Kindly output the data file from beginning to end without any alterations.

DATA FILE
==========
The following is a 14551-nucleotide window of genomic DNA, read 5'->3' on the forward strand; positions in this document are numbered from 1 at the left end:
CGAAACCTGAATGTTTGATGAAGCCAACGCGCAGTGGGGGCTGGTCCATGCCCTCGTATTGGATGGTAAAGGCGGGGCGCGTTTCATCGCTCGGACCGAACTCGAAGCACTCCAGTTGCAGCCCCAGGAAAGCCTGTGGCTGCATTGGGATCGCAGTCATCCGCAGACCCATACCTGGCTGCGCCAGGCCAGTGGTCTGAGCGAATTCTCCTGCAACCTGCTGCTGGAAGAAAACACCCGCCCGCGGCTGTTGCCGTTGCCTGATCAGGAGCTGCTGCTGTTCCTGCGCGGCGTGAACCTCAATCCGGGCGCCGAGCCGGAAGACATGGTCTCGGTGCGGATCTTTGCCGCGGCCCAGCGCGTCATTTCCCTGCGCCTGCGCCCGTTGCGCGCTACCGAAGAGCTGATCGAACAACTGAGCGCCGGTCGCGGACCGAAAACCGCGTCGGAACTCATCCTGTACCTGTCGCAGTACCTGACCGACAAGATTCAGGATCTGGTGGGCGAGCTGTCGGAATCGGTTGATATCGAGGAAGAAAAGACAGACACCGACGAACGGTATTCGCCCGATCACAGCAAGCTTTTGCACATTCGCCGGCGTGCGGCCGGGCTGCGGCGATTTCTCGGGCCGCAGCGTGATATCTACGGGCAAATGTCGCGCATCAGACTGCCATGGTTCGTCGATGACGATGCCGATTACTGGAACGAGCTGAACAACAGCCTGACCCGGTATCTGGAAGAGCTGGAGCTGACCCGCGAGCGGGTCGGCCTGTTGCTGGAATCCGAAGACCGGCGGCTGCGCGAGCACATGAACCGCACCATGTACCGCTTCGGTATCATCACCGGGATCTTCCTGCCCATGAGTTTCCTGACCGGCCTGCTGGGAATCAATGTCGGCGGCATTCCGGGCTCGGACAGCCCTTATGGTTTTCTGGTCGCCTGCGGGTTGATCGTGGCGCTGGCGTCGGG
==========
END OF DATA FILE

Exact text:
The following is a 14551-nucleotide window of genomic DNA, read 5'->3' on the forward strand; positions in this document are numbered from 1 at the left end:
CGAAACCTGAATGTTTGATGAAGCCAACGCGCAGTGGGGGCTGGTCCATGCCCTCGTATTGGATGGTAAAGGCGGGGCGCGTTTCATCGCTCGGACCGAACTCGAAGCACTCCAGTTGCAGCCCCAGGAAAGCCTGTGGCTGCATTGGGATCGCAGTCATCCGCAGACCCATACCTGGCTGCGCCAGGCCAGTGGTCTGAGCGAATTCTCCTGCAACCTGCTGCTGGAAGAAAACACCCGCCCGCGGCTGTTGCCGTTGCCTGATCAGGAGCTGCTGCTGTTCCTGCGCGGCGTGAACCTCAATCCGGGCGCCGAGCCGGAAGACATGGTCTCGGTGCGGATCTTTGCCGCGGCCCAGCGCGTCATTTCCCTGCGCCTGCGCCCGTTGCGCGCTACCGAAGAGCTGATCGAACAACTGAGCGCCGGTCGCGGACCGAAAACCGCGTCGGAACTCATCCTGTACCTGTCGCAGTACCTGACCGACAAGATTCAGGATCTGGTGGGCGAGCTGTCGGAATCGGTTGATATCGAGGAAGAAAAGACAGACACCGACGAACGGTATTCGCCCGATCACAGCAAGCTTTTGCACATTCGCCGGCGTGCGGCCGGGCTGCGGCGATTTCTCGGGCCGCAGCGTGATATCTACGGGCAAATGTCGCGCATCAGACTGCCATGGTTCGTCGATGACGATGCCGATTACTGGAACGAGCTGAACAACAGCCTGACCCGGTATCTGGAAGAGCTGGAGCTGACCCGCGAGCGGGTCGGCCTGTTGCTGGAATCCGAAGACCGGCGGCTGCGCGAGCACATGAACCGCACCATGTACCGCTTCGGTATCATCACCGGGATCTTCCTGCCCATGAGTTTCCTGACCGGCCTGCTGGGAATCAATGTCGGCGGCATTCCGGGCTCGGACAGCCCTTATGGTTTTCTGGTCGCCTGCGGGTTGATCGTGGCGCTGGCGTCGGG